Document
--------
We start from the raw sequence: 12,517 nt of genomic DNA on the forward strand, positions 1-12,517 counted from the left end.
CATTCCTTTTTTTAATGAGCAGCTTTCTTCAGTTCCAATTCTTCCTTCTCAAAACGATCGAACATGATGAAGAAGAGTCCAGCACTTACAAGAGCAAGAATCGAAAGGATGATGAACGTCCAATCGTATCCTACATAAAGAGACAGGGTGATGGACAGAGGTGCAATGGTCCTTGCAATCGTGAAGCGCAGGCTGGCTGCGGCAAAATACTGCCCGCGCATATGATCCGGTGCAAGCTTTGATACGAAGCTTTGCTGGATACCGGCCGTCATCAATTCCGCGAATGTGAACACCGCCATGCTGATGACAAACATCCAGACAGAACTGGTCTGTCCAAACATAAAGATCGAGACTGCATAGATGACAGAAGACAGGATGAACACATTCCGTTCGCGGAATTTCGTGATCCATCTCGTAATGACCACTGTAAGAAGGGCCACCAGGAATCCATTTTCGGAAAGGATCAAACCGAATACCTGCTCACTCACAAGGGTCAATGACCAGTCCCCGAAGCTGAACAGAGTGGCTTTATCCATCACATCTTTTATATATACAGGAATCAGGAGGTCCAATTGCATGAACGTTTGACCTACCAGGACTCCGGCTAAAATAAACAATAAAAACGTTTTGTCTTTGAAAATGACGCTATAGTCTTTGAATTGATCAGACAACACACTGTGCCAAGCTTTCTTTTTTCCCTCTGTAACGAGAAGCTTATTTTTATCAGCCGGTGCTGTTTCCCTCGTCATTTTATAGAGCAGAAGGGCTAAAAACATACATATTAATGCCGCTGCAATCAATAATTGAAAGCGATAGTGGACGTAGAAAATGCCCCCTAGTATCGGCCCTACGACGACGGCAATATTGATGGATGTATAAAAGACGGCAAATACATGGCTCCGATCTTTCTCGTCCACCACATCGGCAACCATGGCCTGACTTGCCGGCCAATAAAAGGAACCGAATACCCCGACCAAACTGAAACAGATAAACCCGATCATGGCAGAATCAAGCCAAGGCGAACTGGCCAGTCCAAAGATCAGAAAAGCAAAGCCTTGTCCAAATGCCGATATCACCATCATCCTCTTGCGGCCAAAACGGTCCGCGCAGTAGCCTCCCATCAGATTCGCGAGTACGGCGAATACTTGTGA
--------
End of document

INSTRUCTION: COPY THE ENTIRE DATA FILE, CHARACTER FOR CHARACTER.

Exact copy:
We start from the raw sequence: 12,517 nt of genomic DNA on the forward strand, positions 1-12,517 counted from the left end.
CATTCCTTTTTTTAATGAGCAGCTTTCTTCAGTTCCAATTCTTCCTTCTCAAAACGATCGAACATGATGAAGAAGAGTCCAGCACTTACAAGAGCAAGAATCGAAAGGATGATGAACGTCCAATCGTATCCTACATAAAGAGACAGGGTGATGGACAGAGGTGCAATGGTCCTTGCAATCGTGAAGCGCAGGCTGGCTGCGGCAAAATACTGCCCGCGCATATGATCCGGTGCAAGCTTTGATACGAAGCTTTGCTGGATACCGGCCGTCATCAATTCCGCGAATGTGAACACCGCCATGCTGATGACAAACATCCAGACAGAACTGGTCTGTCCAAACATAAAGATCGAGACTGCATAGATGACAGAAGACAGGATGAACACATTCCGTTCGCGGAATTTCGTGATCCATCTCGTAATGACCACTGTAAGAAGGGCCACCAGGAATCCATTTTCGGAAAGGATCAAACCGAATACCTGCTCACTCACAAGGGTCAATGACCAGTCCCCGAAGCTGAACAGAGTGGCTTTATCCATCACATCTTTTATATATACAGGAATCAGGAGGTCCAATTGCATGAACGTTTGACCTACCAGGACTCCGGCTAAAATAAACAATAAAAACGTTTTGTCTTTGAAAATGACGCTATAGTCTTTGAATTGATCAGACAACACACTGTGCCAAGCTTTCTTTTTTCCCTCTGTAACGAGAAGCTTATTTTTATCAGCCGGTGCTGTTTCCCTCGTCATTTTATAGAGCAGAAGGGCTAAAAACATACATATTAATGCCGCTGCAATCAATAATTGAAAGCGATAGTGGACGTAGAAAATGCCCCCTAGTATCGGCCCTACGACGACGGCAATATTGATGGATGTATAAAAGACGGCAAATACATGGCTCCGATCTTTCTCGTCCACCACATCGGCAACCATGGCCTGACTTGCCGGCCAATAAAAGGAACCGAATACCCCGACCAAACTGAAACAGATAAACCCGATCATGGCAGAATCAAGCCAAGGCGAACTGGCCAGTCCAAAGATCAGAAAAGCAAAGCCTTGTCCAAATGCCGATATCACCATCATCCTCTTGCGGCCAAAACGGTCCGCGCAGTAGCCTCCCATCAGATTCGCGAGTACGGCGAATACTTGTGA